Up until about six months ago, mere discussion of a “Fiscal Cliff” was boring to friends, family and even many of my colleagues. It was too far off and those automatic budget cuts? Pshaw! It would never happen. The President even said during a debate that we wouldn’t go off the so-called cliff, so why worry? It was just a myth of Federal Reserve Chairman Ben Bernanke’s imagination. A term Bernanke had coined last February while testifying in a congressional hearing in which he dutifully pointed out that tax cuts, sequestration and reduction in the deficit might cause a recession at the start of 2013. Of course no one dared to think that Congress might be willing to walk the precipice and take the country to the brink of a recession due to inability to find common ground. Then again, when sequestration was brought up in 2011, I know that I didn’t think that Congress would go forth with massive across the board cuts and yet, here we are, among an unfortunate experiment in How to Compromise featuring the President of the United States.
Two thumbs down.
Thankfully(?) this cliff has something for everyone so we’re quite literally all in this together. While some worry about cuts in foreign aid and others worry about the amount their taxes will increase, I find myself worried about the draconian cuts to domestic spending of which education takes the brunt of the hit.
On January 2nd, 2013, Title I grants would be cut by $1.2 billion which will cut services for 1.7 million students and eliminating more than 15,000 education jobs. And for those of you with children who have special needs? IDEA grants — which already are less than adequately funded — would drop to 2006 levels despite a 27 percent rise in costs since then. School Improvement Grants, higher education, rural education and early childhood education? Cut. Cut. Cut and slashed. Not only would students be impacted but those who teach them will once again face unemployment which would hurt the recovery then the economy and of course all of us. But I like to keep it simple and simply scream WHAT ABOUT THE CHILDREN?!? to people who no longer want to hear of commonplace Washington fighting.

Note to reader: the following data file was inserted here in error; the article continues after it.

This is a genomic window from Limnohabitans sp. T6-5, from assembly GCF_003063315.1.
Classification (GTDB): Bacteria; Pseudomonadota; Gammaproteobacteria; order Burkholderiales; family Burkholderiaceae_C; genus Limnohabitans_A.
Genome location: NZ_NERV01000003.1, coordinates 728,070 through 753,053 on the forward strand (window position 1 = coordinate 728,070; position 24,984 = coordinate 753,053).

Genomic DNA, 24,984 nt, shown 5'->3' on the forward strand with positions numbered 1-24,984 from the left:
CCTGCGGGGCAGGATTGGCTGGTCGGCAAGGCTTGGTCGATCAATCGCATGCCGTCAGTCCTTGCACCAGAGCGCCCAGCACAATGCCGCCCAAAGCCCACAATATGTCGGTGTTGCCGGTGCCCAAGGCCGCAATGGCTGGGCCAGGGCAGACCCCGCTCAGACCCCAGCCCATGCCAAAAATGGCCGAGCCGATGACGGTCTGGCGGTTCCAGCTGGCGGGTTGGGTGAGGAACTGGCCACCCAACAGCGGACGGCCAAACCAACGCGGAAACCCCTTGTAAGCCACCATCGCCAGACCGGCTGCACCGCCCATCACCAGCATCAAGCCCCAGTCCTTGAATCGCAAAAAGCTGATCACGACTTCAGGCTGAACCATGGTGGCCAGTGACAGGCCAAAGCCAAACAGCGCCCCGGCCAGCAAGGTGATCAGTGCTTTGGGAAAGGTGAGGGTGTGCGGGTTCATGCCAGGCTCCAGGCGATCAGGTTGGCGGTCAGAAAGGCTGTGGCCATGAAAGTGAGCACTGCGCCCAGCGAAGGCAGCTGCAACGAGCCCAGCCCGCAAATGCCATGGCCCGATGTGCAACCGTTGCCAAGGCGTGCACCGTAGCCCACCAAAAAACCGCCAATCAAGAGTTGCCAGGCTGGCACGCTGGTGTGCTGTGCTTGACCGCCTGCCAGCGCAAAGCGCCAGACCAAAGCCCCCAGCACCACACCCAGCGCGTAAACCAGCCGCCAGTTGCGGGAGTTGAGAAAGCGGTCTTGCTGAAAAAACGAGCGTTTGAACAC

The National Education Association has provided a helpful chart of how these cuts to education will affect each state. I’m from New York where these cuts will translate to a loss of $250 million in education aid, which will affect an estimated 365,000 students and could cause almost 4,000 job losses in education. Thus rendering any work — and we can debate how much work has been done at a later date — done to improve the economy useless.
So, what now? Now we wait. This afternoon the president and congressional leaders have a meeting to discuss the cliff, its impact and how to prevent it. Some remain hopeful (raises hand) that a deal will be brokered and this will be another of those fun DC exercises in causing the entire country it represents to freak out. Others are far more pessimistic and think that the whole thing will be hopeless and are ready for the 113th Congress to embark on the same path. Then there are the many who really don’t care, haven’t been paying attention and are more concerned about how to spend that Anthropologie gift card.
And here is where I make my appeal that wherever you happen to find yourself on the spectrum of caring about Congress, I do hope you make yourself at least a little aware of what is happening. Even if that means reading the Washington Post with a mimosa by your side and a WTF look on your face, whatever happens happens and will impact all of us.